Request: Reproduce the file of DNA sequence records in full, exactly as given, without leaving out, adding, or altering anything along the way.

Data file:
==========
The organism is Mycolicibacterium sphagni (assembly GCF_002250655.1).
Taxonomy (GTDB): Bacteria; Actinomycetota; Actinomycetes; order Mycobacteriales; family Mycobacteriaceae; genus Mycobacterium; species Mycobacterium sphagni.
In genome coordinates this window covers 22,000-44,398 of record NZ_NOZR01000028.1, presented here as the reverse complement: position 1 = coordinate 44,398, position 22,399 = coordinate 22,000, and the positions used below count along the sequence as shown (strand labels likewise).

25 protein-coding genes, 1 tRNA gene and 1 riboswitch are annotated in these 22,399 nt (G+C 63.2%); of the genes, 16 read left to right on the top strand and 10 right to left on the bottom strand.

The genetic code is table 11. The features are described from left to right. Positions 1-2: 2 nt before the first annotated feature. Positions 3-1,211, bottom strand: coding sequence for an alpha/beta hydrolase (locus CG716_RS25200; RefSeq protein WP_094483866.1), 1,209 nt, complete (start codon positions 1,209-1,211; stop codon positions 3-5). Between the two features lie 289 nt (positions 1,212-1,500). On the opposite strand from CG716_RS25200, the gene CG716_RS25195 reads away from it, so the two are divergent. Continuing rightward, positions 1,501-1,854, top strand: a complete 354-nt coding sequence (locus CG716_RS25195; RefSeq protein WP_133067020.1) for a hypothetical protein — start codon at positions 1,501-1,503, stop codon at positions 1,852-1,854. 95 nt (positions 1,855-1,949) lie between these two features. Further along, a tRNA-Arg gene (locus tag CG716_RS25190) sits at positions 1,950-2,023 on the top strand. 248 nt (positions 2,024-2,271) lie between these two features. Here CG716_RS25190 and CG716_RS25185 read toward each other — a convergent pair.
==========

The organism is Mycolicibacterium sphagni (assembly GCF_002250655.1).
Taxonomy (GTDB): Bacteria; Actinomycetota; Actinomycetes; order Mycobacteriales; family Mycobacteriaceae; genus Mycobacterium; species Mycobacterium sphagni.
In genome coordinates this window covers 22,000-44,398 of record NZ_NOZR01000028.1, presented here as the reverse complement: position 1 = coordinate 44,398, position 22,399 = coordinate 22,000, and the positions used below count along the sequence as shown (strand labels likewise).

25 protein-coding genes, 1 tRNA gene and 1 riboswitch are annotated in these 22,399 nt (G+C 63.2%); of the genes, 16 read left to right on the top strand and 10 right to left on the bottom strand.

The genetic code is table 11. The features are described from left to right. Positions 1-2: 2 nt before the first annotated feature. Positions 3-1,211, bottom strand: coding sequence for an alpha/beta hydrolase (locus CG716_RS25200; RefSeq protein WP_094483866.1), 1,209 nt, complete (start codon positions 1,209-1,211; stop codon positions 3-5). Between the two features lie 289 nt (positions 1,212-1,500). On the opposite strand from CG716_RS25200, the gene CG716_RS25195 reads away from it, so the two are divergent. Continuing rightward, positions 1,501-1,854, top strand: a complete 354-nt coding sequence (locus CG716_RS25195; RefSeq protein WP_133067020.1) for a hypothetical protein — start codon at positions 1,501-1,503, stop codon at positions 1,852-1,854. 95 nt (positions 1,855-1,949) lie between these two features. Further along, a tRNA-Arg gene (locus tag CG716_RS25190) sits at positions 1,950-2,023 on the top strand. 248 nt (positions 2,024-2,271) lie between these two features. Here CG716_RS25190 and CG716_RS25185 read toward each other — a convergent pair.